Verse > Anthologies > Fuess and Stearns, eds. > The Little Book of Society Verse
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Fuess and Stearns, comps.  The Little Book of Society Verse.  1922.
 
Conversation Galante
By T. S. Eliot
 
I OBSERVE: “Our sentimental friend the moon!
Or possibly (fantastic, I confess)
It may be Prester John’s balloon
Or an old battered lantern hung aloft
To light poor travellers to their distress.”        5
  She then: “How you digress!”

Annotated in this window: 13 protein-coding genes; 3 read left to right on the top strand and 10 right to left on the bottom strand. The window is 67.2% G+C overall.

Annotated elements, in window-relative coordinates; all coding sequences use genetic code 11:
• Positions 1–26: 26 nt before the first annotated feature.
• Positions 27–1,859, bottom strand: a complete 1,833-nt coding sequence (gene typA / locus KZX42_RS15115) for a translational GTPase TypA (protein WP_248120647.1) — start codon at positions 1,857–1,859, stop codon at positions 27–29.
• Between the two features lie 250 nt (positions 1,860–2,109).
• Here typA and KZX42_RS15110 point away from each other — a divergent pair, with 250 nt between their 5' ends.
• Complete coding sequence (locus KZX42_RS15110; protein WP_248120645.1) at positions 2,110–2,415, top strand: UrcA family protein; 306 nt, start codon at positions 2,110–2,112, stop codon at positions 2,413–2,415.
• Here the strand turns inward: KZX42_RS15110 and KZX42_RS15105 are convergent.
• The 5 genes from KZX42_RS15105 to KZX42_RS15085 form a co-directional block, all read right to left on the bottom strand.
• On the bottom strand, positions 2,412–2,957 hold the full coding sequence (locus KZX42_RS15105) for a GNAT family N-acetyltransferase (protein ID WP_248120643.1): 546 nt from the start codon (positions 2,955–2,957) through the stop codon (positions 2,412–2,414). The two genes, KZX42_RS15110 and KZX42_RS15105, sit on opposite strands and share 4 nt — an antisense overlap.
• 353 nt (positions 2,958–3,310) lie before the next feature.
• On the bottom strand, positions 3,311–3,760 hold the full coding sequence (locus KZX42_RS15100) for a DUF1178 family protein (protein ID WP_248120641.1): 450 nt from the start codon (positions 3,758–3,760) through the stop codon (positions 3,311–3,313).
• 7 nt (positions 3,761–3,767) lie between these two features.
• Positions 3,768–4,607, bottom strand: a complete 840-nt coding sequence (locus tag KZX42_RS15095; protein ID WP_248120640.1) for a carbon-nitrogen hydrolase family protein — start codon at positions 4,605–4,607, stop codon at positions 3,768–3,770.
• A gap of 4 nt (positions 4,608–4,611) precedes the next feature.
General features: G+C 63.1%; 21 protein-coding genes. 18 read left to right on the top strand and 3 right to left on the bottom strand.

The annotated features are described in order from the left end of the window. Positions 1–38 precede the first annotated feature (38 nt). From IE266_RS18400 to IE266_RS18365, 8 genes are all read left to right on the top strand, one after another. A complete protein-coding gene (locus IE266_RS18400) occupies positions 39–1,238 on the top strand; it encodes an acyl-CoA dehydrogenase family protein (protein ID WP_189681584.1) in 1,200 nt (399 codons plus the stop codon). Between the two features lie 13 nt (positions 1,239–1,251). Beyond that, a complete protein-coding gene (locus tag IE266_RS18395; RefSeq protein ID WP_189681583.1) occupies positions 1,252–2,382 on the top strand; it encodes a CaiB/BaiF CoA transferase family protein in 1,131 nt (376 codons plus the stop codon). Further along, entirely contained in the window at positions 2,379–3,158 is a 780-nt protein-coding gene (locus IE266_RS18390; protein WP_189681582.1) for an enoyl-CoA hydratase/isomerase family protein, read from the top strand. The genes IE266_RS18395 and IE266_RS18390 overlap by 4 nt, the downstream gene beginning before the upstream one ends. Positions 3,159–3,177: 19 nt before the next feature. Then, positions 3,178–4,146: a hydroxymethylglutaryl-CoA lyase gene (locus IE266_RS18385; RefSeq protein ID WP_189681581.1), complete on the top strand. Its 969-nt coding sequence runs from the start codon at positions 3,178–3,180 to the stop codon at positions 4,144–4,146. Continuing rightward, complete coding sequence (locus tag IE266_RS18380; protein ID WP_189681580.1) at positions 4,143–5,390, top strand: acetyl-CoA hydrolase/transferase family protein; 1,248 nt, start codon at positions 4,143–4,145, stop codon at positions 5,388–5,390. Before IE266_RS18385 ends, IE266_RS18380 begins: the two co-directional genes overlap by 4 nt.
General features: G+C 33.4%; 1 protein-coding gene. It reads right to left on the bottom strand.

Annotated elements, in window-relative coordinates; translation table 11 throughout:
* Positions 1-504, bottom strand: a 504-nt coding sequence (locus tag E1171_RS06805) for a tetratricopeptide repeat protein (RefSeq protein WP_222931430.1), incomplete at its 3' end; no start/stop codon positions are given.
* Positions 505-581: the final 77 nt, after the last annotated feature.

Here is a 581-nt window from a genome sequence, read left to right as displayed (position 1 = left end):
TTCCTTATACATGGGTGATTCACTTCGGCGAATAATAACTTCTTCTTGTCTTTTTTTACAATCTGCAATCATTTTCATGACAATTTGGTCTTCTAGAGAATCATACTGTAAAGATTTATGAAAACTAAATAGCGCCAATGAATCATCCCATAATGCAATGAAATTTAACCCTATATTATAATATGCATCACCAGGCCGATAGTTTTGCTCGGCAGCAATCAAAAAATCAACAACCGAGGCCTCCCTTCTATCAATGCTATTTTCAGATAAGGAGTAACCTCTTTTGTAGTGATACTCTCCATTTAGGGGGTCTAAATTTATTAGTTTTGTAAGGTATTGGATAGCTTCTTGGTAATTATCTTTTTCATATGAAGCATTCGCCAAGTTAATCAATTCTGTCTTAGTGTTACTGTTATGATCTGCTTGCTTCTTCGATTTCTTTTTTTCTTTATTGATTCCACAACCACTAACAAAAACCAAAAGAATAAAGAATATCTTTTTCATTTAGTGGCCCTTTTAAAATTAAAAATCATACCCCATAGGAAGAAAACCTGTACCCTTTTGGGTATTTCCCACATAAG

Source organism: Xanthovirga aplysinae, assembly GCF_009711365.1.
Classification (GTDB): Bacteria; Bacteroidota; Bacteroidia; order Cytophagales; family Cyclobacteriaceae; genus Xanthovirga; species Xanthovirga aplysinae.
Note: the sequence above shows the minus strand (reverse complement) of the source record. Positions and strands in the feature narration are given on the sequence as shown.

And I then: “Some one frames upon the keys
That exquisite nocturne, with which we explain
The night and moonshine; music which we seize
To body forth our vacuity.”        10
  She then: “Does this refer to me?”
  “Oh, no, it is I who am insane.”
 
“You, madam, are the eternal humorist,
The eternal enemy of the absolute,
Giving our vagrant moods the slightest twist!        15
With your aid indifferent and imperious
At a stroke our mad poetics to confute—”
  And—“Are we then so serious?”
 
 
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